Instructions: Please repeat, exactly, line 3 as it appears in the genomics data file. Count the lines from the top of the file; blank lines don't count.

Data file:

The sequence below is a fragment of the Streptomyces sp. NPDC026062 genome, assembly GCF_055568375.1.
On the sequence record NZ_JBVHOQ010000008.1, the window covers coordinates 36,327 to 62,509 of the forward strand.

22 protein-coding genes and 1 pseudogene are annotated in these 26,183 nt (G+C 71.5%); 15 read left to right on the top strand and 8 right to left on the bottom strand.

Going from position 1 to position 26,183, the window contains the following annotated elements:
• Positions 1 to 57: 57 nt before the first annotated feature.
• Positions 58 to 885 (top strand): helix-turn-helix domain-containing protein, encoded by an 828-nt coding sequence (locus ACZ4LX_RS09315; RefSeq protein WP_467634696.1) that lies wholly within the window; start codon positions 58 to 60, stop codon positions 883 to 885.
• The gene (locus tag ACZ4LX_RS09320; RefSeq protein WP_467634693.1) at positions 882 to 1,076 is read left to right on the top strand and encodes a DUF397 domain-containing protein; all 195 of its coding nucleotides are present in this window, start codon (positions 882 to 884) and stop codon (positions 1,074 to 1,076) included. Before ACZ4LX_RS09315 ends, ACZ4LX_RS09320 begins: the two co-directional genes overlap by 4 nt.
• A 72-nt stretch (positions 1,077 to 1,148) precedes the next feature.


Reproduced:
22 protein-coding genes and 1 pseudogene are annotated in these 26,183 nt (G+C 71.5%); 15 read left to right on the top strand and 8 right to left on the bottom strand.